GNE myopathy (GNEM)

Number 237
Date 14 September 2018

Loction: Hoofddorp, the Netherlands

Title: The 237th ENMC International Workshop on: “GNE myopathy”

Date: 14-16 September 2018

Organisers: Prof. H. Lochmüller (Germany), Dr A. Urtizberea (France), Dr Z. Argov (Israel) and Dr I. Nishino (Japan).

Translations of this lay report:
Hebrew by Dr Z. Argov
Portugese by Dr T. Evangelista
German by Dr A. Roos
Ukrainian by Dr O. Pogoryelova
Russian by Dr O. Pogoryelova
French by Dr A. Behin
Dutch by Dr M. Huizing
Japanese by Dr I. Nishino

Participants: Dr Z. Argov (Israel), Dr A. Behin (France), Dr N. Carrilo (U.S.A.), Dr M. Davidovich (Israel), Dr T. Evangelista (France), Mrs. M. Hek (The Netherlands), Dr J. Hogrel (France), Prof. R. Hortskorte (Germany), Dr M. Huizing (U.S.A.), Dr S. Krause (Germany), Dr E. Landfeldt (Sweden), Dr M. Lek (U.S.A.), Prof. H. Lochmüller (Germany), Dr H. Mansbach (U.S.A.), Dr S. Mitrani-Rosenbaum (Israel), Dr M. Mori-Yoshimura, Prof. T. Mozaffar, Dr I. Nishino (Japan), Ms. M. Patel (United Kingdom), Dr O. Pogoryelova (United Kingdom), Dr A. Roos (Germany), Dr I. Tournev (Bulgaria), Prof. B. Udd (Finland), Dr A. Urtizberea, Mrs. L. Welsh (U.S.A) and Dr A. Willems (The Netherlands)

GNE myopathy is a rare muscle-wasting disorder caused by mutations in the GNE gene, which contains the instructions to make an enzyme that has a key role in the production of sialic acid in the body. A deficiency of the enzyme in the muscle cells leads to increasing disability from a young adult age in most individuals affected by it. The condition was described first in Israel and in Japan under different names – ‘Hereditary Inclusion Body Myopathy’ (HIBM) and ‘Nonaka Distal Myopathy’, nevertheless, it has a worldwide distribution.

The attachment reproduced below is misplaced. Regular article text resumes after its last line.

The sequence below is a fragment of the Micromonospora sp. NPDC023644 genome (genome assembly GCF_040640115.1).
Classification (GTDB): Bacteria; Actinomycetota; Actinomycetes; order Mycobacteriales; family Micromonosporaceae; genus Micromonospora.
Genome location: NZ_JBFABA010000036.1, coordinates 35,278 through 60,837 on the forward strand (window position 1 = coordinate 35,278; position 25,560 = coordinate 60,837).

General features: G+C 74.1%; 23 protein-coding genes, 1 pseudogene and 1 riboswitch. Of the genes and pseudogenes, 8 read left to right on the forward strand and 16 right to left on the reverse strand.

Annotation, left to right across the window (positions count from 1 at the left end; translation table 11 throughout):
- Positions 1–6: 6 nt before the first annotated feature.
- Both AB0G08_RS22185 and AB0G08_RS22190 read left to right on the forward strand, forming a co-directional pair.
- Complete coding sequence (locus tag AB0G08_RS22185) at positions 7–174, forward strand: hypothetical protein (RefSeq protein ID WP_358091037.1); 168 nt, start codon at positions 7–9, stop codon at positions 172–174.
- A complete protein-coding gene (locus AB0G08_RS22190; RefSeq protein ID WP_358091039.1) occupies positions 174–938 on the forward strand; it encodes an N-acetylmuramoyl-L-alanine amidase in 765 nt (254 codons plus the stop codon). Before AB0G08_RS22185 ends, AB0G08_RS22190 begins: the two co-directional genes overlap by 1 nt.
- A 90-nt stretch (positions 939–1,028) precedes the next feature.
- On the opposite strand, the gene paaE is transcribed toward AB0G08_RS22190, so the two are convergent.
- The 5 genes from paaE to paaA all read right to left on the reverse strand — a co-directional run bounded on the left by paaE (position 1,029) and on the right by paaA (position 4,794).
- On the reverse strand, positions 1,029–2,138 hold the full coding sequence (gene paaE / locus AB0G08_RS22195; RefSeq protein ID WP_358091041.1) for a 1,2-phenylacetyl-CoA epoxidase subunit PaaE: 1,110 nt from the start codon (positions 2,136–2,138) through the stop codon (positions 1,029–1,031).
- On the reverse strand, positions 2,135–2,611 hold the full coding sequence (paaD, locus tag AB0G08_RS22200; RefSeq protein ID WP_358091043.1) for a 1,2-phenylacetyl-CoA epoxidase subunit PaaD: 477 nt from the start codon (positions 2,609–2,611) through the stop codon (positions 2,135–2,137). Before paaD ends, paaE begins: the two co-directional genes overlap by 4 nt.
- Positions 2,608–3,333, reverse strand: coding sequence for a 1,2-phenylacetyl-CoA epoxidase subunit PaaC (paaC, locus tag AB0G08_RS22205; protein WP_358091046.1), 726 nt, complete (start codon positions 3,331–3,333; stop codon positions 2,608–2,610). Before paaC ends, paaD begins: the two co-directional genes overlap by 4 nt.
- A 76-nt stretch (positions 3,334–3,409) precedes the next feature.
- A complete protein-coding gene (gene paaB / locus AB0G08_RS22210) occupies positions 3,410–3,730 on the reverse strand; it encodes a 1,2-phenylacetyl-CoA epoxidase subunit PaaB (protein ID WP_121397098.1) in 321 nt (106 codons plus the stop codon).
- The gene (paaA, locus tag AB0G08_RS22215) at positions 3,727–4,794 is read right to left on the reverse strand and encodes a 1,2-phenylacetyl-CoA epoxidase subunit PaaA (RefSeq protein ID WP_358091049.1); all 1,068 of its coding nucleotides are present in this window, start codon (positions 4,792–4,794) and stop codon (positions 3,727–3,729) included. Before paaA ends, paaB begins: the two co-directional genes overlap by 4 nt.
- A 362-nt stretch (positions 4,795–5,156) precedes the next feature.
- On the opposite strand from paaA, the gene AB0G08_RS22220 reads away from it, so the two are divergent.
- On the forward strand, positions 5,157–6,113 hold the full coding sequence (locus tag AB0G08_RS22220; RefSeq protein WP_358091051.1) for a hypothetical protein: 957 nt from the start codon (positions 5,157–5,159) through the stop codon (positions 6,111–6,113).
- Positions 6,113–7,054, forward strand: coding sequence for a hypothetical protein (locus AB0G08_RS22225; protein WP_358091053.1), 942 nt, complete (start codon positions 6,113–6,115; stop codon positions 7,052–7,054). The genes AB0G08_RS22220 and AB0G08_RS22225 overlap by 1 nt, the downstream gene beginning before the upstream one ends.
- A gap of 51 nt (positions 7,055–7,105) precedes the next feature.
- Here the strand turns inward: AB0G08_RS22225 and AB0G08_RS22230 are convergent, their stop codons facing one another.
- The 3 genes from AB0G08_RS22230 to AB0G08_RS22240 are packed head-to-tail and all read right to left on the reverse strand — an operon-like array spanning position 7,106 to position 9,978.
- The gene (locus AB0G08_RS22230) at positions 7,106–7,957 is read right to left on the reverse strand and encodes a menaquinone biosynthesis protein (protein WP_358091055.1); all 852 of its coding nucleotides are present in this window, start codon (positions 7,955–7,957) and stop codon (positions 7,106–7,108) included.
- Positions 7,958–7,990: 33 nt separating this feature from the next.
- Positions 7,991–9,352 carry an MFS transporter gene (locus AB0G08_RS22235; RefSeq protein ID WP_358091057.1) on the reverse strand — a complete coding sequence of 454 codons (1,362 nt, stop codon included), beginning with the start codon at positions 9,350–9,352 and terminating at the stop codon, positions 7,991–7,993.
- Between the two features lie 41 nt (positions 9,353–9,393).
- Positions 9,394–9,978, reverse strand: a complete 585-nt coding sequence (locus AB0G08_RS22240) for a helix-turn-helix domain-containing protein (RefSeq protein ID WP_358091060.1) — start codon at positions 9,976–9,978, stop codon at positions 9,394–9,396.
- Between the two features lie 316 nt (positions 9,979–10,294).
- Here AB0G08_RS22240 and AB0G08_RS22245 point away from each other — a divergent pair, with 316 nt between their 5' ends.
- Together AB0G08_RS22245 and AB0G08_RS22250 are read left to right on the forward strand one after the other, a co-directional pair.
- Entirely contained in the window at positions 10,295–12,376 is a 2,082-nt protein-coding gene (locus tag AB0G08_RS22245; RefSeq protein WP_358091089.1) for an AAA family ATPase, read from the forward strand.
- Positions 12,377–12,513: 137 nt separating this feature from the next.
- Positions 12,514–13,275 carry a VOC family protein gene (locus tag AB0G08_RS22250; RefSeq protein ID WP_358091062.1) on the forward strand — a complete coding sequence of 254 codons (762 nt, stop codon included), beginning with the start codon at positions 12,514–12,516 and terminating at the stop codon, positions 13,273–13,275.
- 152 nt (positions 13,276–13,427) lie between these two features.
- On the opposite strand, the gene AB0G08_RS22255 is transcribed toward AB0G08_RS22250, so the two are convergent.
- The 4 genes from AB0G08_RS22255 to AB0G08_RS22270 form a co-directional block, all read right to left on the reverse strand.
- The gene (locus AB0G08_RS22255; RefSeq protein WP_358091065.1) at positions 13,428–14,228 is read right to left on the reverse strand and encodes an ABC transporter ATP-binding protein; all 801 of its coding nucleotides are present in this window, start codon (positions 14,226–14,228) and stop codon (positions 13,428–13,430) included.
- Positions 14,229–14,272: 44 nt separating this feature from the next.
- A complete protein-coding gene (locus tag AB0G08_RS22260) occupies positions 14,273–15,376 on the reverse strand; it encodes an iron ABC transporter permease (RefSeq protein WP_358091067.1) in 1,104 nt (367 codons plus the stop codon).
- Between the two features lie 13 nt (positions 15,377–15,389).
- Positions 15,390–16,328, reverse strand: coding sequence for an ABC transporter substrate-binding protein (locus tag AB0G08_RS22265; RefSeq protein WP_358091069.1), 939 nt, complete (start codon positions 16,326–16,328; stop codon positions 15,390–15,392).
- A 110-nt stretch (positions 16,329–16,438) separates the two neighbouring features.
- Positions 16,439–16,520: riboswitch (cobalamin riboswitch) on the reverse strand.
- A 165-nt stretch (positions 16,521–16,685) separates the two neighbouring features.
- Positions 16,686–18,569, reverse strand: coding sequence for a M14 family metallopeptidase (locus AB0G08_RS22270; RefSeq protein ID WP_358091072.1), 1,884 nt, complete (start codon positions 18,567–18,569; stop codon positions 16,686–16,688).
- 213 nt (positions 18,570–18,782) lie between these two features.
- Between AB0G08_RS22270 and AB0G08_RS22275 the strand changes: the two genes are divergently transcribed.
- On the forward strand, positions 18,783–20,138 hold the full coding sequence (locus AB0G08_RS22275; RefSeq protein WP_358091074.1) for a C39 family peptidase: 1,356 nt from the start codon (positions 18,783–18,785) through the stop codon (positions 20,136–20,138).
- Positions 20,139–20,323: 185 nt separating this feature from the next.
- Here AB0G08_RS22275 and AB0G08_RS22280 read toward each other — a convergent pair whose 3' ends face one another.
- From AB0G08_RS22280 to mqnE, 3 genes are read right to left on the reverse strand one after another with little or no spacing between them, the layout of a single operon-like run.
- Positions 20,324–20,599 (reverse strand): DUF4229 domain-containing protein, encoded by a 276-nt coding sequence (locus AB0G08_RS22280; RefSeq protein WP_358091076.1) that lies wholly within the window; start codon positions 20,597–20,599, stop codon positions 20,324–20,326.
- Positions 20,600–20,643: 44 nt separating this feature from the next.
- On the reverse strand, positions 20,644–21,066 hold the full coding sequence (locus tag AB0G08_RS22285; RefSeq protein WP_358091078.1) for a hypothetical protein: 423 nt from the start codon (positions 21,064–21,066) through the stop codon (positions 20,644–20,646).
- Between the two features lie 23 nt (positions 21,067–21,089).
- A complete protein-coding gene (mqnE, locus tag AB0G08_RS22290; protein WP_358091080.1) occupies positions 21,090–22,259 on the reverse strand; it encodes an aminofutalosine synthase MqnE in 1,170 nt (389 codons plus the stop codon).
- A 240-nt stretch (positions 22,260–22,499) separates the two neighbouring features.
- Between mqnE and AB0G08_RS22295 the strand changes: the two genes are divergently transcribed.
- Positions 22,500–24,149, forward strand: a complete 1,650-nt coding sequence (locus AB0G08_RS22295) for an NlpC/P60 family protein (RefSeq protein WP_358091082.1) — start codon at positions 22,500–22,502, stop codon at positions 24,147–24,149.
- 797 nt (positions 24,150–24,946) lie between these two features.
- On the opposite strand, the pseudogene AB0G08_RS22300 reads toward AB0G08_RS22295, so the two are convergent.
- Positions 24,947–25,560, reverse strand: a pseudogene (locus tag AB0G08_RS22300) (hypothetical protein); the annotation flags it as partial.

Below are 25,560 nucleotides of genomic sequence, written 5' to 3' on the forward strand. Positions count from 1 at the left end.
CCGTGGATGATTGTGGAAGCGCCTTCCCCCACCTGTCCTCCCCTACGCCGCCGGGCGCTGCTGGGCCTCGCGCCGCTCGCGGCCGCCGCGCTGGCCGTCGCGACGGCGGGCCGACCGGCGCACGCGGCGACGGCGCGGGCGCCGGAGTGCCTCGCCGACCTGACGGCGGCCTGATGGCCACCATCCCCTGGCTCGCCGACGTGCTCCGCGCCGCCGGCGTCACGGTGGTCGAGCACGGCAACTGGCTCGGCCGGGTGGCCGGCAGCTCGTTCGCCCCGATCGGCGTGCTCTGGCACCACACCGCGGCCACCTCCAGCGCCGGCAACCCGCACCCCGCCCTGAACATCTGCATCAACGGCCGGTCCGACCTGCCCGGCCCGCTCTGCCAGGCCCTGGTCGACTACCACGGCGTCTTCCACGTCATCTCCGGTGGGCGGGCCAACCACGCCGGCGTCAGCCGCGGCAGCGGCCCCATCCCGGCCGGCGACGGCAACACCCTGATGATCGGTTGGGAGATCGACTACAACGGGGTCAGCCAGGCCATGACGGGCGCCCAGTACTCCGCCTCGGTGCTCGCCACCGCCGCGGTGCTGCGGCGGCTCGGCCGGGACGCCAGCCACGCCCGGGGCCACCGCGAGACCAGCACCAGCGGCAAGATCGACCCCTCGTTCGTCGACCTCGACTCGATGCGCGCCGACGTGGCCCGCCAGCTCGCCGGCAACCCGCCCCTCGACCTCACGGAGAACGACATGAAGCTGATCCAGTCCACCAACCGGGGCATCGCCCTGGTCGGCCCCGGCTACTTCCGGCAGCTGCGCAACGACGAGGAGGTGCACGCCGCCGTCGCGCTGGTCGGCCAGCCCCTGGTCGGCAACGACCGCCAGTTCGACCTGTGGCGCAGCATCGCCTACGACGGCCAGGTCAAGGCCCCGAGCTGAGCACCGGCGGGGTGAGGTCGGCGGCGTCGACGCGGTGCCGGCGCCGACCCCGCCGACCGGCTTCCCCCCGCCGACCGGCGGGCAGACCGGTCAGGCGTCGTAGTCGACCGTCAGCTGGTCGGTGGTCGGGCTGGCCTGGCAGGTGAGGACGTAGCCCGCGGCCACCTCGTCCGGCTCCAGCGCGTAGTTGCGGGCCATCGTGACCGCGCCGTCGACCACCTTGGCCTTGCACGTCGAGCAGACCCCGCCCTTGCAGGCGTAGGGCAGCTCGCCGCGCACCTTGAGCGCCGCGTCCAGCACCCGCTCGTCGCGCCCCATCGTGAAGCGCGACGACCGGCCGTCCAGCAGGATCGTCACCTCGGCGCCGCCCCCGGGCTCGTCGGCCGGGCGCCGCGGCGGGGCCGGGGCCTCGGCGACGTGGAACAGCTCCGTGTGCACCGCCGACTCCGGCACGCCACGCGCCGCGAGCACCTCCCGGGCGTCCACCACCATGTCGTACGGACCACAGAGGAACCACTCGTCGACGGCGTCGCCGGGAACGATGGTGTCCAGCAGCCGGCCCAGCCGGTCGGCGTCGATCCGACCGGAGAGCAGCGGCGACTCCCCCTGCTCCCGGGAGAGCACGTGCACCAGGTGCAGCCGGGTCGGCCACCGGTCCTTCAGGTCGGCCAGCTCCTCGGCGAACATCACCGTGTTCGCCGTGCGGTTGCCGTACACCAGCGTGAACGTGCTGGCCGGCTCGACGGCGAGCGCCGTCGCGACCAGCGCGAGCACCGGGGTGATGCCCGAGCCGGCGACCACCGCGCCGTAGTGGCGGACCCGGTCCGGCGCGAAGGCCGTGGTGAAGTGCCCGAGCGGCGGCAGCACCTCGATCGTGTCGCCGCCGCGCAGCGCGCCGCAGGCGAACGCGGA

There is currently no approved treatment or medication available that would cure the disease or slow the disease progression. A recent, well-controlled clinical trial led by Ultragenyx, did not show significant efficacy for the medication (sialic acid slow release) under investigation.

The workshop participants reviewed the current medical and scientific knowledge relevant to GNE myopathy to achieve a better understanding of GNE myopathy epidemiology, phenotype and genetics. They agreed on a standard of care (SOC) for GNE myopathy patients, discussed the strength and weakness of the currently available animal models, and attempted to improve their understanding of the biochemical consequences of the GNE defect on muscle tissue leading to muscle damage and weakness. Additionally, participants deliberated other potential treatments for the condition such as gene therapy ManAc therapy and stem cell therapy.

The participants committed to provide patient-friendly inclusive information and collect standardized clinical information for further research in accessible formats, which would help to build a robust cohort. They undertook to work collaboratively towards treatments for patients, and to share data and biomaterials. They will make genetic information on rare GNE gene variants available for genetic diagnosis and propose standards of care for GNE myopathy patients.

They concluded that further preclinical and clinical research is required to develop suitable models of the disease in laboratory animals, to identify molecules in blood and muscle of patients to monitor disease progression and response to treatment (biomarker) and to validate clinical endpoints, outcome measures and study designs for future clinical trials. Ideas and actions as to achieving each of these topics were assigned for future research.

A full report is published in Neuromuscular Disorders.